Perdue moves to privatize ABC system to close deficit

The state of North Carolina is evaluating all options when it comes to confronting its budget deficit—even the way alcoholic beverages are sold has come under scrutiny.

The Joint Study Committee on Alcoholic Beverage Control met Wednesday to discuss the possible privatization of the state-run North Carolina Alcoholic Beverage Control system, which was proposed by Gov. Bev Perdue to help the state cope with the economic downturn. The committee decided early this month to hire a Chicago-based consultant to analyze the potential increase in revenue that could be generated by selling its wholesale and retail businesses to vendors for up to 10 years.

North Carolina is one of 18 “control” states in which the government regulates liquor sales, purchases, transportation, manufacture, consumption and possession, and the N.C. ABC Commission oversees the $5 billion market. It is the only state in which spirits are sold exclusively by local ABC boards.

The 28-member committee was formed Feb. 18 by Senate President Pro Tempore Marc Basnight, D-Beaufort and Rep. Joe Hackney, D-Chapel Hill, speaker of the N.C. House. Each founder appointed 14 members to the committee. The committee and consultant’s findings are slated to be released in April.

In a Feb. 26 letter to members of the North Carolina General Assembly, Perdue noted that the privatization of the industry is a “multi-faceted issue” and could involve the sale of all or only part of the system. Should the state pursue it as an option, it should do so through “the sale of a concession for a limited period of time,” so that North Carolina can remain a control state, she said. Perdue will decide whether to recommend privatization based on the study findings.

“We had a lot of proponents and opponents of the idea of privatizing, most of them opposed,” said Rep. Jim Crawford, D-Granville, a member of the committee.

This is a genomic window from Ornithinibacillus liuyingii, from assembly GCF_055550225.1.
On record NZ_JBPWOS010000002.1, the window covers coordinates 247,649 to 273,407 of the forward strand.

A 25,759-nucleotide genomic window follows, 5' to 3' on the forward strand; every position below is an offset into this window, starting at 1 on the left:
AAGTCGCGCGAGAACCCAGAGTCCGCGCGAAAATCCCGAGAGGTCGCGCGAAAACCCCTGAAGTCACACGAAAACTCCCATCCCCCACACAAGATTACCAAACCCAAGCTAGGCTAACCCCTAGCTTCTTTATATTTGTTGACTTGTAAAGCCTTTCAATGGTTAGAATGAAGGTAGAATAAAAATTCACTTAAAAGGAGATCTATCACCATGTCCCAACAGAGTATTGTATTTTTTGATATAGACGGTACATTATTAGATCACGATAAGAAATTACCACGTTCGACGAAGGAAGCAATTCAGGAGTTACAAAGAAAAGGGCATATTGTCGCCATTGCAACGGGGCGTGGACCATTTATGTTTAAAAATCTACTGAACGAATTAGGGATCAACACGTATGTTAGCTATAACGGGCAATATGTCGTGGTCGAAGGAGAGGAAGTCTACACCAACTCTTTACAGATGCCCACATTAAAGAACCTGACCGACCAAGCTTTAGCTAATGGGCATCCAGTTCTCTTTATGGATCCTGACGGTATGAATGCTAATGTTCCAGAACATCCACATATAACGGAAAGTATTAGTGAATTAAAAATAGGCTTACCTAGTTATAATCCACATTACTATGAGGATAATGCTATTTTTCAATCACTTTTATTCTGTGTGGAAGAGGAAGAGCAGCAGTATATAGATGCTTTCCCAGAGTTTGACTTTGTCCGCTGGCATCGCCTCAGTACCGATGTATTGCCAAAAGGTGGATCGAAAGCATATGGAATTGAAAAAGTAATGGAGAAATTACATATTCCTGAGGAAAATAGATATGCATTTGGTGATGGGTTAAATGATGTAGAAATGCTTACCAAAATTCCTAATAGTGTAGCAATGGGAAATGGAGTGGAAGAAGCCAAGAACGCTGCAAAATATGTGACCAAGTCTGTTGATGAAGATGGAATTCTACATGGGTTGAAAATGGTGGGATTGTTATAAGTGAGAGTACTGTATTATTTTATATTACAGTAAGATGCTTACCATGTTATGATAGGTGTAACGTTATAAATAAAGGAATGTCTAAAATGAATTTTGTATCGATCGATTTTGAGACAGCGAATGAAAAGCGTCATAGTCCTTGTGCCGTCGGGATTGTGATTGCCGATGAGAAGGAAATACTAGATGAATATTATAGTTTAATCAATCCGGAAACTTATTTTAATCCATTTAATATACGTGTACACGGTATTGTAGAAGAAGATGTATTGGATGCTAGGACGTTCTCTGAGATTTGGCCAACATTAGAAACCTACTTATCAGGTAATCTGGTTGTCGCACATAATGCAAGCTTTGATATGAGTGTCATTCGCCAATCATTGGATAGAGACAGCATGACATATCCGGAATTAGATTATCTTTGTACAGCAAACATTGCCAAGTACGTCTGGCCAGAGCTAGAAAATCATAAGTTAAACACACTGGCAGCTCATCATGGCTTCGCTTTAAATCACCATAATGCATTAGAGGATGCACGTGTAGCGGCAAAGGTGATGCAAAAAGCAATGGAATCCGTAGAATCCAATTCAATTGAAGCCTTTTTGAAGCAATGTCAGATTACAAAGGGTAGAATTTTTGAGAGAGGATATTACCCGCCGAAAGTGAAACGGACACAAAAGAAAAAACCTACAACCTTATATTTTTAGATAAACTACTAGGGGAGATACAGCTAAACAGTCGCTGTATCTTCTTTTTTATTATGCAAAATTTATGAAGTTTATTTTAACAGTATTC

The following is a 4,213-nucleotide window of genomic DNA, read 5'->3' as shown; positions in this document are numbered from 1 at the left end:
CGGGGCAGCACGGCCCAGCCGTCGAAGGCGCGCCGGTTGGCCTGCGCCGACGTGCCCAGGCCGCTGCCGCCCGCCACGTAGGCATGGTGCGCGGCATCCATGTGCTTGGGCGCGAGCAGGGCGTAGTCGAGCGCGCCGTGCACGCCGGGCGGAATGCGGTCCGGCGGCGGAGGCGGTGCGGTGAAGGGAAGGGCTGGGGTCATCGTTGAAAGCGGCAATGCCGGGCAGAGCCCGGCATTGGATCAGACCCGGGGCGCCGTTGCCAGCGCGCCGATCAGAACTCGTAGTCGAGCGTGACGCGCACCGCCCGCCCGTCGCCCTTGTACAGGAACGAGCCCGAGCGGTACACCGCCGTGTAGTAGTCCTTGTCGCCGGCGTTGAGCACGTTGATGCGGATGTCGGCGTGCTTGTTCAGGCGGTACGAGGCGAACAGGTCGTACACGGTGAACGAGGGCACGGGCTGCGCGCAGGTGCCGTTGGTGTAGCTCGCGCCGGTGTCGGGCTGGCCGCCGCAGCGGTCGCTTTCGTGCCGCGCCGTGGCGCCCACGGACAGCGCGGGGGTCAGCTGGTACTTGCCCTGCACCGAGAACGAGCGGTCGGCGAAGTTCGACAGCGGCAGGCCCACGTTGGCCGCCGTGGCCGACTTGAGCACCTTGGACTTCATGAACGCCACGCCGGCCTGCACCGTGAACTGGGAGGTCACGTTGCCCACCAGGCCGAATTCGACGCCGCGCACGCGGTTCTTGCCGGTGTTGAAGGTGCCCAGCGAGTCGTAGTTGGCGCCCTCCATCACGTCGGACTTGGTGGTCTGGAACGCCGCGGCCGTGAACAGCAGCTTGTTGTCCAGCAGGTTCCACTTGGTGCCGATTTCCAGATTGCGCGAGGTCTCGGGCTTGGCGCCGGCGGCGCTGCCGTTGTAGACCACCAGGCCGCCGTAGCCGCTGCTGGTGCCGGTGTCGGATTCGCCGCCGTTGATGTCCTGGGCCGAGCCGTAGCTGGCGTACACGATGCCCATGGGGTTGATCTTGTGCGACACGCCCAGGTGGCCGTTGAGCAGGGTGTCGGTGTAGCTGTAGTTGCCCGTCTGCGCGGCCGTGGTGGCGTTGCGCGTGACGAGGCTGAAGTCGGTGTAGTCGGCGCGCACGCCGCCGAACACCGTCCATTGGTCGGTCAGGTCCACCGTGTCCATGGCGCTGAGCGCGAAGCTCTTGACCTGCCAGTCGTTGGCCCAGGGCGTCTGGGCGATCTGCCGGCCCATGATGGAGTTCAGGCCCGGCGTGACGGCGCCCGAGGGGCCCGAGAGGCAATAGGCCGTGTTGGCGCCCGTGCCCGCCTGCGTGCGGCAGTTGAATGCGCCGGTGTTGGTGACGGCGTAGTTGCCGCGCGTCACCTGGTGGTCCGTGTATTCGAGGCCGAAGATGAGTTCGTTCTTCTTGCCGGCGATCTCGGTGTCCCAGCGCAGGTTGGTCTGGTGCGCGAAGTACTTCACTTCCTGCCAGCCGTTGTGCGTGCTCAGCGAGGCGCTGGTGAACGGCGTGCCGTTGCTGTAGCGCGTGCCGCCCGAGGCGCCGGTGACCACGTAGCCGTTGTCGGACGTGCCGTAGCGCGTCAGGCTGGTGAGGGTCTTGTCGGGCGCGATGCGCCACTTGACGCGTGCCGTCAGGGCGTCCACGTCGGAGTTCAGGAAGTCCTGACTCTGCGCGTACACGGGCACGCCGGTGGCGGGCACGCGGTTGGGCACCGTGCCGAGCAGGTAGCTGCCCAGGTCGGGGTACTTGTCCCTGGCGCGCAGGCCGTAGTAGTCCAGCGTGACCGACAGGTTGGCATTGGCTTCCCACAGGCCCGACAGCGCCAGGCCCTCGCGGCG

Andy Ellen, general counsel for the North Carolina Retail Merchants Association, said there should be other ways for counties and cities to obtain the profits they gain from alcohol sales, like increasing the permit fees for selling alcohol.

“We’re allowed to sell firearms, lottery tickets, over-the-counter drugs, tobacco—all those products that have additional scrutiny we sell in a grocery. We can certainly do the same for spirits,” Ellen said.

He added that 32 states, including North Carolina’s neighbors like Georgia and South Carolina, already allow privatization.

“There are so many potential variables,” Agnes Stevens, state ABC commission spokesperson, wrote in an e-mail. “When you look at the way other states have implemented their versions of privatization that it is not possible to forecast how policymakers might choose to shape what privatization might mean in North Carolina.”

Even though the 410 local ABC stores in North Carolina, run by independent boards, account for just 2 percent of alcohol sales in the state, they represent a large portion of income for the cities and counties they operate in.

According to the Durham ABC commission’s 2009 fiscal report, the local ABC board provided Durham County with more than $1 million and contributed more than $112,000 to the city of Durham.

“[The board] works in a very good environment in terms of how we do things, the manner in which we serve customers and try to support the community, so we are observers of what’s going on,” said Randy Mills, general manager of the Durham County ABC board. “I don’t think we’d get involved with one outcome versus another except that we feel that control is important. It’s up to the legislature to make these decisions.”

In her February letter, Perdue said that if local ABC boards continue selling liquor, she would like to enforce stricter ethical and operational standards. Any revenue collected by the state as a part of this system must fund long-term investment for the state, not short-term budget deficits, she wrote.

“If the ABC distribution and sales system remains unchanged, more needs to be done for local ABC boards and stores to regain the public’s trust,” Perdue said. “I will ask for tighter controls and stronger oversight and restrictions on operations.”


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